Researchers from the University of Florida (UF) have developed a new method for plastic recycling, which is claimed to reduce energy consumption while maintaining the quality of plastic.

A team of researchers guided by Brent Sumerlin conducted this experimental study, with graduate students James Young and Rhys Hughes taking the lead.

Sumerlin is a professor in the chemistry department at the university.

Plastic recycling usually comprises three main steps, namely collection, sorting, and reprocessing.

Sumerlin’s team focused on addressing the common issues that arise during the last step of reprocessing, which involves breaking down sorted plastics into smaller fragments before melting and moulding them to form new products.

This method frequently results in recycled plastic of lower quality, as it causes the polymer molecules in the plastics to break into shorter segments.

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Sumerlin’s group opted for an alternative method known as chemical recycling, rather than industry-standard thermal reprocessing.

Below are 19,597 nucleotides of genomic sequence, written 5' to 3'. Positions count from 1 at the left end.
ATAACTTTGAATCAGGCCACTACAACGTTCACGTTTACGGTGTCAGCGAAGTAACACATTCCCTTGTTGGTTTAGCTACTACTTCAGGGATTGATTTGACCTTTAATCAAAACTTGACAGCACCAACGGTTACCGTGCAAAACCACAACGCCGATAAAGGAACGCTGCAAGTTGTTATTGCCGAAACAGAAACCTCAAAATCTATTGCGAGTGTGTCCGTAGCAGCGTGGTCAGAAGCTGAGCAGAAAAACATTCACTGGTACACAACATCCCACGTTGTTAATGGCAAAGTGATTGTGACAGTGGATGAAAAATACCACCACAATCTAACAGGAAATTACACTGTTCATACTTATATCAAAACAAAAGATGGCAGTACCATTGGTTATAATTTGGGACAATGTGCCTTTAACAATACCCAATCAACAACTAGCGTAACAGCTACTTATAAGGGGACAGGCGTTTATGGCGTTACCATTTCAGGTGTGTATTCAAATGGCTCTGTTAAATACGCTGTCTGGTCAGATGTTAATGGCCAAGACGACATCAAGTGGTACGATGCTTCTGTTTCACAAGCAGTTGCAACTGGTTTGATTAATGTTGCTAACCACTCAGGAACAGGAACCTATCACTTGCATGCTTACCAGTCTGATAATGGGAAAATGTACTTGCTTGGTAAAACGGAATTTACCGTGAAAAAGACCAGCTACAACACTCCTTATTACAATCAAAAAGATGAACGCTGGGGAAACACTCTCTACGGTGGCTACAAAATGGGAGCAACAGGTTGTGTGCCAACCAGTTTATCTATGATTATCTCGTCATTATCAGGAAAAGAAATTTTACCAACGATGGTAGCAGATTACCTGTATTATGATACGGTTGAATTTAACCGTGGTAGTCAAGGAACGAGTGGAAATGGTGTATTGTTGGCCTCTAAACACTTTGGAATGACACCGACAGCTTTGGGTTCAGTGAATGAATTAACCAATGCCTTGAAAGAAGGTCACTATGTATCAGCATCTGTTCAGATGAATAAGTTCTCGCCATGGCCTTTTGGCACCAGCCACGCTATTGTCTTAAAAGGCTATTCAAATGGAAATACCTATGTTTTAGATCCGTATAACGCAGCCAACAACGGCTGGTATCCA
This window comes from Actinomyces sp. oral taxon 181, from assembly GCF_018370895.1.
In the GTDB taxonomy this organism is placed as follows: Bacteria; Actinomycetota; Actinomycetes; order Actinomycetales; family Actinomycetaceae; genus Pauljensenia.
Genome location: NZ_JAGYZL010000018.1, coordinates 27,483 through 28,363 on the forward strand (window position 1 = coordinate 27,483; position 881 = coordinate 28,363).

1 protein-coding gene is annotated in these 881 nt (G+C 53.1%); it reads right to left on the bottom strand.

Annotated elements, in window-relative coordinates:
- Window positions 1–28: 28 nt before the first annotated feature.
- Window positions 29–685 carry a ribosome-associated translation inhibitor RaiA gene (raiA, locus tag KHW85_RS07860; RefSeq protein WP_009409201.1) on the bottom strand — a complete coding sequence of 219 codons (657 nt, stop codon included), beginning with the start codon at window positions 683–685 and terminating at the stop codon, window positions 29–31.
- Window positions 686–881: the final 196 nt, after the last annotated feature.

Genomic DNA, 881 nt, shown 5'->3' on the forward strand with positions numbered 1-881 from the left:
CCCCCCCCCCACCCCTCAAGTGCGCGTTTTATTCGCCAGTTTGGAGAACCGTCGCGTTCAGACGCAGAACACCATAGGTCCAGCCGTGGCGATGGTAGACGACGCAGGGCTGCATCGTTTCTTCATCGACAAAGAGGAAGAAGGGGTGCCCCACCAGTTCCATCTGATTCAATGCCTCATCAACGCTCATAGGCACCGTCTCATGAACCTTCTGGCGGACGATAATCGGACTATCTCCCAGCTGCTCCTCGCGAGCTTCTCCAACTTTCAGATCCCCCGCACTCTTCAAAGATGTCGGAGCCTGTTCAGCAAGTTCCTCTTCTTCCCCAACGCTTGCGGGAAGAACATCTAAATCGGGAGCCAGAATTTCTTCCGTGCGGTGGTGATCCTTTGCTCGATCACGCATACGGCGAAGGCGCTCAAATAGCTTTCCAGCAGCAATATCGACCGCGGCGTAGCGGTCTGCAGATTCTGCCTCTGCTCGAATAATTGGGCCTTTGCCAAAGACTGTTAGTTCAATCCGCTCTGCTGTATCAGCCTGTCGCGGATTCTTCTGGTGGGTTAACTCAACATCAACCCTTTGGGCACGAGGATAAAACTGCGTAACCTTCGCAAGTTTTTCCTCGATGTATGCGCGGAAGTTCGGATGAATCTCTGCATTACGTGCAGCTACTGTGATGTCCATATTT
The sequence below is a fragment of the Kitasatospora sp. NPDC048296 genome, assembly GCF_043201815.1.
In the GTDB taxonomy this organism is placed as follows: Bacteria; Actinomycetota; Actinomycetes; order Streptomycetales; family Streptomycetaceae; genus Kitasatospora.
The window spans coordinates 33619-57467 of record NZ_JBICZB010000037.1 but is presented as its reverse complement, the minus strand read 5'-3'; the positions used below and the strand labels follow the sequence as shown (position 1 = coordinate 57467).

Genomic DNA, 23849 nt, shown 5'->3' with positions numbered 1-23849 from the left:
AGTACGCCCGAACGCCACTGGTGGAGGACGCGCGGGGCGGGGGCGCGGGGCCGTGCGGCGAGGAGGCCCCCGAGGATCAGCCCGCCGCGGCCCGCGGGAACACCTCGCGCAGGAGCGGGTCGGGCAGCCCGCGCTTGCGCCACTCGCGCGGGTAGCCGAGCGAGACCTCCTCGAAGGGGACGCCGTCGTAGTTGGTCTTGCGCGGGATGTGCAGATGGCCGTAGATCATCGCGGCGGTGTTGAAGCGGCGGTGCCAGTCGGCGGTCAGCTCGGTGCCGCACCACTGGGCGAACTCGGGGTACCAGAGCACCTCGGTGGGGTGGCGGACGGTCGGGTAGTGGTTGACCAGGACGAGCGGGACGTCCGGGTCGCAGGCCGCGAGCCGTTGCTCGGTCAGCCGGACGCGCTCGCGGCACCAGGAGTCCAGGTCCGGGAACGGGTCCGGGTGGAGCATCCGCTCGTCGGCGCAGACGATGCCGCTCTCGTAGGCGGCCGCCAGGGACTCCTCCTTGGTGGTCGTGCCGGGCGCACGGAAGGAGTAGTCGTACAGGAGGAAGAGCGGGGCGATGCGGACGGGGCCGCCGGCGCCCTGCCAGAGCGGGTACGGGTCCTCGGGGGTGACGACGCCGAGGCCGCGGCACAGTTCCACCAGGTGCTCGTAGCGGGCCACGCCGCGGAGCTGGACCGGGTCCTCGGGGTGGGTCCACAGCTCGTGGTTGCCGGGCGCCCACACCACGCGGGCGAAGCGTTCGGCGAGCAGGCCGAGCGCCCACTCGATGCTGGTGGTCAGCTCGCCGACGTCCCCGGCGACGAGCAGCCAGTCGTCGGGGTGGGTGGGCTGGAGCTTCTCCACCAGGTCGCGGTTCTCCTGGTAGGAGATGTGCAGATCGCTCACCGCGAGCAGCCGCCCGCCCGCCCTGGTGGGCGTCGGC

The team deployed a strategy that triggered the depolymerisation of the polymers, causing them to fully revert to the smaller monomer molecules from which they originated.

The monomer obtained can then be utilised to create new polymers possessing comparable or enhanced characteristics when compared to the original plastics.

Consequently, Sumerlin’s team of graduate students has developed a new method that significantly reduces the energy needed for depolymerisation.

Sumerlin said: “Our work is a response to the call to action proposed by the United Nations’ Sustainable Development Goals.

“New recycling strategies have become imperative to reduce the negative impact of plastic on the environment.”